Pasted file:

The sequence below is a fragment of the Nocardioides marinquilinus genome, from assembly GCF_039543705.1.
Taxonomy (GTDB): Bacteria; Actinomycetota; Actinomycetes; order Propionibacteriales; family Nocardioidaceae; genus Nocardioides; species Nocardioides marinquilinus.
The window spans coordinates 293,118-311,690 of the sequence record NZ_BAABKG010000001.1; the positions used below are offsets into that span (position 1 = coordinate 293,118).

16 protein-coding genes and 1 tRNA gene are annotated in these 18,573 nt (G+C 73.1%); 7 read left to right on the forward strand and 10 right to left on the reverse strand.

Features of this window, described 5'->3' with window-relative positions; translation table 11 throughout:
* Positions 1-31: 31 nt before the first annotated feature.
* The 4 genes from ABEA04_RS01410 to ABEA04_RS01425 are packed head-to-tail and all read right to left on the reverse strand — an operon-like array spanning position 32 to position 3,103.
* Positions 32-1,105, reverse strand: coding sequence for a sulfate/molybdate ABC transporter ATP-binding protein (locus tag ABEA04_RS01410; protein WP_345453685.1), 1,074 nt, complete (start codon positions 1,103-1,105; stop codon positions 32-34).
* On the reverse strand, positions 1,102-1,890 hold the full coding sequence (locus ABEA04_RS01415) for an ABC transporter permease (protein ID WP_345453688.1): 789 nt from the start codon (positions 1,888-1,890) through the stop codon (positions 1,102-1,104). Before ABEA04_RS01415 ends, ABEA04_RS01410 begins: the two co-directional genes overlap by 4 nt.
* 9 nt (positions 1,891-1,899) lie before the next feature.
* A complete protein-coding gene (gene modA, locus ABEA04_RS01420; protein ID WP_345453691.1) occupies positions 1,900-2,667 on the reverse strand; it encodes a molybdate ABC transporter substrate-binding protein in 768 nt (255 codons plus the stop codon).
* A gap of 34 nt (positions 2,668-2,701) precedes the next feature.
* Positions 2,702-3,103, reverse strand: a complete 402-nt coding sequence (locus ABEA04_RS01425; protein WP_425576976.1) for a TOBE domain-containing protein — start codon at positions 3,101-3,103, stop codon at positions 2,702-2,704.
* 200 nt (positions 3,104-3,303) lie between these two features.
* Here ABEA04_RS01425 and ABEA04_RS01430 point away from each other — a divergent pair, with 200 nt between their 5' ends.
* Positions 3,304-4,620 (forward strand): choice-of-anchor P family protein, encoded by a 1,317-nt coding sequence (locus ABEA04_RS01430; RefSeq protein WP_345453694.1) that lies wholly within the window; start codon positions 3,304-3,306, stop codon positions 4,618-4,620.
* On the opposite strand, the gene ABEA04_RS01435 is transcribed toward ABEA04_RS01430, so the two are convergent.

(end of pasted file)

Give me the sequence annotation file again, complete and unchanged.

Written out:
The sequence below is a fragment of the Nocardioides marinquilinus genome, from assembly GCF_039543705.1.
Taxonomy (GTDB): Bacteria; Actinomycetota; Actinomycetes; order Propionibacteriales; family Nocardioidaceae; genus Nocardioides; species Nocardioides marinquilinus.
The window spans coordinates 293,118-311,690 of the sequence record NZ_BAABKG010000001.1; the positions used below are offsets into that span (position 1 = coordinate 293,118).

16 protein-coding genes and 1 tRNA gene are annotated in these 18,573 nt (G+C 73.1%); 7 read left to right on the forward strand and 10 right to left on the reverse strand.

Features of this window, described 5'->3' with window-relative positions; translation table 11 throughout:
* Positions 1-31: 31 nt before the first annotated feature.
* The 4 genes from ABEA04_RS01410 to ABEA04_RS01425 are packed head-to-tail and all read right to left on the reverse strand — an operon-like array spanning position 32 to position 3,103.
* Positions 32-1,105, reverse strand: coding sequence for a sulfate/molybdate ABC transporter ATP-binding protein (locus tag ABEA04_RS01410; protein WP_345453685.1), 1,074 nt, complete (start codon positions 1,103-1,105; stop codon positions 32-34).
* On the reverse strand, positions 1,102-1,890 hold the full coding sequence (locus ABEA04_RS01415) for an ABC transporter permease (protein ID WP_345453688.1): 789 nt from the start codon (positions 1,888-1,890) through the stop codon (positions 1,102-1,104). Before ABEA04_RS01415 ends, ABEA04_RS01410 begins: the two co-directional genes overlap by 4 nt.
* 9 nt (positions 1,891-1,899) lie before the next feature.
* A complete protein-coding gene (gene modA, locus ABEA04_RS01420; protein ID WP_345453691.1) occupies positions 1,900-2,667 on the reverse strand; it encodes a molybdate ABC transporter substrate-binding protein in 768 nt (255 codons plus the stop codon).
* A gap of 34 nt (positions 2,668-2,701) precedes the next feature.
* Positions 2,702-3,103, reverse strand: a complete 402-nt coding sequence (locus ABEA04_RS01425; protein WP_425576976.1) for a TOBE domain-containing protein — start codon at positions 3,101-3,103, stop codon at positions 2,702-2,704.
* 200 nt (positions 3,104-3,303) lie between these two features.
* Here ABEA04_RS01425 and ABEA04_RS01430 point away from each other — a divergent pair, with 200 nt between their 5' ends.
* Positions 3,304-4,620 (forward strand): choice-of-anchor P family protein, encoded by a 1,317-nt coding sequence (locus ABEA04_RS01430; RefSeq protein WP_345453694.1) that lies wholly within the window; start codon positions 3,304-3,306, stop codon positions 4,618-4,620.
* On the opposite strand, the gene ABEA04_RS01435 is transcribed toward ABEA04_RS01430, so the two are convergent.